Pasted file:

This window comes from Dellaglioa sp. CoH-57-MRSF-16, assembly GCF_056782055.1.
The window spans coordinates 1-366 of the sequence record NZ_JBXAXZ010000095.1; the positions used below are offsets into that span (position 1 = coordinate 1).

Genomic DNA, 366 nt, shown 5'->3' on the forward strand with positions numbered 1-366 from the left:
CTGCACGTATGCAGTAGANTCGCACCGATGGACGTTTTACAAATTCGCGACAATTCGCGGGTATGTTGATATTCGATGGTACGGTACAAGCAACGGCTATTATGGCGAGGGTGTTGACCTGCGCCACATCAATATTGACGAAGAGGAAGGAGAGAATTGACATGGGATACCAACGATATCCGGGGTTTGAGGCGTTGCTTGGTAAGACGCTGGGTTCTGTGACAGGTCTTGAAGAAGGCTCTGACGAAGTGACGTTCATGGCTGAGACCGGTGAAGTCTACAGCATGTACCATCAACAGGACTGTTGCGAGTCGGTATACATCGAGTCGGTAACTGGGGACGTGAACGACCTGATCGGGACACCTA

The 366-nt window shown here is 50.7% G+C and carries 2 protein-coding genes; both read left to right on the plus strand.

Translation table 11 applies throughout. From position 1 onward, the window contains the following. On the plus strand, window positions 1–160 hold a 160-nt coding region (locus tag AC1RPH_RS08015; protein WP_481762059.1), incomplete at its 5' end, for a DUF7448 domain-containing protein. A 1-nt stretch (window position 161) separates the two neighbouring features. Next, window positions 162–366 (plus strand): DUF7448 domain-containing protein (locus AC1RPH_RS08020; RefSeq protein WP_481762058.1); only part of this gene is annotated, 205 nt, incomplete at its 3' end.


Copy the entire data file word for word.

This window comes from Dellaglioa sp. CoH-57-MRSF-16, assembly GCF_056782055.1.
The window spans coordinates 1-366 of the sequence record NZ_JBXAXZ010000095.1; the positions used below are offsets into that span (position 1 = coordinate 1).

Genomic DNA, 366 nt, shown 5'->3' on the forward strand with positions numbered 1-366 from the left:
CTGCACGTATGCAGTAGANTCGCACCGATGGACGTTTTACAAATTCGCGACAATTCGCGGGTATGTTGATATTCGATGGTACGGTACAAGCAACGGCTATTATGGCGAGGGTGTTGACCTGCGCCACATCAATATTGACGAAGAGGAAGGAGAGAATTGACATGGGATACCAACGATATCCGGGGTTTGAGGCGTTGCTTGGTAAGACGCTGGGTTCTGTGACAGGTCTTGAAGAAGGCTCTGACGAAGTGACGTTCATGGCTGAGACCGGTGAAGTCTACAGCATGTACCATCAACAGGACTGTTGCGAGTCGGTATACATCGAGTCGGTAACTGGGGACGTGAACGACCTGATCGGGACACCTA

The 366-nt window shown here is 50.7% G+C and carries 2 protein-coding genes; both read left to right on the plus strand.

Translation table 11 applies throughout. From position 1 onward, the window contains the following. On the plus strand, window positions 1–160 hold a 160-nt coding region (locus tag AC1RPH_RS08015; protein WP_481762059.1), incomplete at its 5' end, for a DUF7448 domain-containing protein. A 1-nt stretch (window position 161) separates the two neighbouring features. Next, window positions 162–366 (plus strand): DUF7448 domain-containing protein (locus AC1RPH_RS08020; RefSeq protein WP_481762058.1); only part of this gene is annotated, 205 nt, incomplete at its 3' end.